• Glare testing: This test re-creates the effects of headlights to see if that kind of light reduces your best corrected vision. 

If you notice clouding in your eye and blurring in your vision, make an appointment with an eye doctor. 


Cataract surgery is quick and nearly painless. The surgery can be done in around 30 minutes and is one of the most common surgeries performed in the United States. During the surgery, your doctor will remove your natural lens and replace it with an artificial intraocular lens (IOL), this will significantly improve your blurred vision! There is a very high success rate for this surgery, leaving patients with improved quality of life. The good news is that cataract surgery with basic lens replacement is often covered by Medicare and other insurance companies.  

Ultimately, cataracts are natural and very common! It’s important to keep your eyes healthy and vision clear for the best possible quality of life, and eye doctors are able to help with this. Find a doctor near you, so you can ensure you’re seeing your best!



Tips for Dry Eye Relief

Tips for Dry Eye Relief

Did you know that between 16 million and 49 million Americans have dry eyes? This is between 5-15% of the population!¹ Dry eye symptoms are

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Keep Your Eye on the Ball No Matter What Age

We all know it is important to keep children’s eyes safe when playing sports and doing physical activity, but what about adults and seniors? Well, it is just as important! Adults and seniors need the same eye protection that is provided to children. In fact, eye trauma can result in pain, vision loss or disease. That’s why it is important that active senior citizens utilize proper eyewear and protection when playing sports. It allows you to keep enjoying your athletics while maintaining proper eye health. Here are some tips to keep you playing (and seeing) in a healthy way.   

Proper Eye Protection 

Whether you wear corrective lenses or not, it is important to protect your eyes from a multitude of factors. For example, playing a ball-focused sport, like tennis or pickleball, you want to make sure that your eyes are protected from the high speed nature of the sport. Being hit in the eye with a ball flying at a high speed can cause damage or even lead to serious eye diseases, such as retinal detachment, resulting in vision loss¹.  Optometrists in Colorado suggest that you wear protective eyewear such as racquet sports glasses when playing your sport of choice. The safety glasses you wear should be made of polycarbonate with UV filters. Safety glasses can be made with your prescription and worn in place of your day-to-day glasses. Even if you wear contact lenses, wearing non-prescription safety glasses in conjunction with them is highly suggested because they will help to protect you from potential eye trauma.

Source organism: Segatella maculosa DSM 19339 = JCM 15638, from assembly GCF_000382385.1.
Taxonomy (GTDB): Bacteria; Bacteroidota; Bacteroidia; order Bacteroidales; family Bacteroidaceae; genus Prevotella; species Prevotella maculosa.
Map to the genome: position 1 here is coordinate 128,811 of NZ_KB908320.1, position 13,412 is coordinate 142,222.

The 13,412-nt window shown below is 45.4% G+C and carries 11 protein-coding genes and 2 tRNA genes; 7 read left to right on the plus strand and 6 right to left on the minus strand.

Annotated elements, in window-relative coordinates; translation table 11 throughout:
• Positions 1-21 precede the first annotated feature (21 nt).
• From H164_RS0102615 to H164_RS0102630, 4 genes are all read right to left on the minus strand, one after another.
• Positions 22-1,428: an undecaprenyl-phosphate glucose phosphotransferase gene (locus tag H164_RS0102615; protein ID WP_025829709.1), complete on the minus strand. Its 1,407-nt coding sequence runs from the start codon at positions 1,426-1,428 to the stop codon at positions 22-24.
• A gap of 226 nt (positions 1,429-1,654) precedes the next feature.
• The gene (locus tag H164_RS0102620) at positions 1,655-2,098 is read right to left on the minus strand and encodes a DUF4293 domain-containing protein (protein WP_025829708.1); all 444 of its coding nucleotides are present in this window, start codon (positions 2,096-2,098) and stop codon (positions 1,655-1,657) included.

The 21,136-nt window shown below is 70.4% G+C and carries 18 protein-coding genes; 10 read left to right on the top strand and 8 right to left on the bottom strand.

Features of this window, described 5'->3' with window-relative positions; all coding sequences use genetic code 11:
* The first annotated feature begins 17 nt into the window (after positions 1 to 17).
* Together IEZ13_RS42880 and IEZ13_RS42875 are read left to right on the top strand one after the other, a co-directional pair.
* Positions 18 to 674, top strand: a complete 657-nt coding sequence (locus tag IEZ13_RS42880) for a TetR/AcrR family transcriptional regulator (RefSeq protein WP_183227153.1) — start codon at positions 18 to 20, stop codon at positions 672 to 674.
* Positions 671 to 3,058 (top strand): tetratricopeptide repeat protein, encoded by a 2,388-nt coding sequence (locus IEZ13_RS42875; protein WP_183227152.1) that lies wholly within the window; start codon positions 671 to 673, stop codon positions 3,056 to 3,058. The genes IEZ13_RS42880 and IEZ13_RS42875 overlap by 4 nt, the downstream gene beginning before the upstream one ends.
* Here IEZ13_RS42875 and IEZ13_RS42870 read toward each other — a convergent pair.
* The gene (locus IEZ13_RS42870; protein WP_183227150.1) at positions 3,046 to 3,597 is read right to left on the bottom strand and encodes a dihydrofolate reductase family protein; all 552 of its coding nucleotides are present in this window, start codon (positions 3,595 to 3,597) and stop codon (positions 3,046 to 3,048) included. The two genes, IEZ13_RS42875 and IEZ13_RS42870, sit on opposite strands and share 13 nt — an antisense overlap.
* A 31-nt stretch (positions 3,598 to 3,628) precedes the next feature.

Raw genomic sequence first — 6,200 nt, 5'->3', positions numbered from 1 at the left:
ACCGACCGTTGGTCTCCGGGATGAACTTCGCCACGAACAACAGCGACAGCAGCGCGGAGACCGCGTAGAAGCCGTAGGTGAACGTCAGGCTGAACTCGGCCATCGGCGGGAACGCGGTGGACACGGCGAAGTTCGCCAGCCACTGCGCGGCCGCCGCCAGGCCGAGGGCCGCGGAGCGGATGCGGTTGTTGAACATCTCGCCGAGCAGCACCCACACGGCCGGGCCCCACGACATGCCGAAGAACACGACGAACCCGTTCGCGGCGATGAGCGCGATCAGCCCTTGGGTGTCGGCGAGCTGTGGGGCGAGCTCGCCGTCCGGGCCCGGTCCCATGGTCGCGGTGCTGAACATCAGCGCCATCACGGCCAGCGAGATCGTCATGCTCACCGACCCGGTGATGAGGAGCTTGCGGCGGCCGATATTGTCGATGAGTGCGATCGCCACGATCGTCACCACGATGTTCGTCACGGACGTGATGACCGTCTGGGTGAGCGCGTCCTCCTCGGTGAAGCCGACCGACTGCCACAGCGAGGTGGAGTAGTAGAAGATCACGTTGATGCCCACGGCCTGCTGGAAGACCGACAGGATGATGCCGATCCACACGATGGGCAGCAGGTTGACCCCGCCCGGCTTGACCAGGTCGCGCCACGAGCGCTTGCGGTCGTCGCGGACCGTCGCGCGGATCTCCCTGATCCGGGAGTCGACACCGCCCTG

If you do experience eye trauma, be sure to contact your optometrist right away as they can help you quickly and efficiently without a visit to the ER 

UV Protection 

Protecting your eyes from harmful UV rays is always important (especially here in Colorado)! Wearing sunglasses during the summer, and all year, can help protect you from damaging light from the sun and even indoor sources.  

To provide adequate protection for your eyes, sunglasses should²: 

  • Block out 99 to 100% of both UV-A and UV-B radiation. 
  • Screen out 75 to 90% of visible light. 
  • Have lenses that are perfectly matched in color and free of distortion and imperfection. 
  • Have lenses that are gray or brown depending on your preference.  

For sports participation, sunglass lenses should be made from polycarbonate or Trivex® material, just like the safety glasses/goggles mentioned before. These lenses are very durable and resist impact. Wearing wraparound frames should be considered as they offer even more protection for your eyes.

There are even certain contact lens brands that offer UV protection and are a great option for everyday use. Be sure to check with your optometrist during your annual comprehensive exam to see which option is the best fit for you and your sun protection needs. 

Vision Exam

To keep you at peak athleticism, be sure to schedule your annual comprehensive eye exam. Not only will your optometrist check your vision and offer you corrective lenses if necessary, but they will also screen for over 270 different diseases! Being confident in your vision and overall eye health will surely up your game, whether it is pickleball, tennis or everyday life. If you are in need of an optometrist near you, click here to find one! 



Tips for Dry Eye Relief

Tips for Dry Eye Relief

Did you know that between 16 million and 49 million Americans have dry eyes? This is between 5-15% of the population!¹ Dry eye symptoms are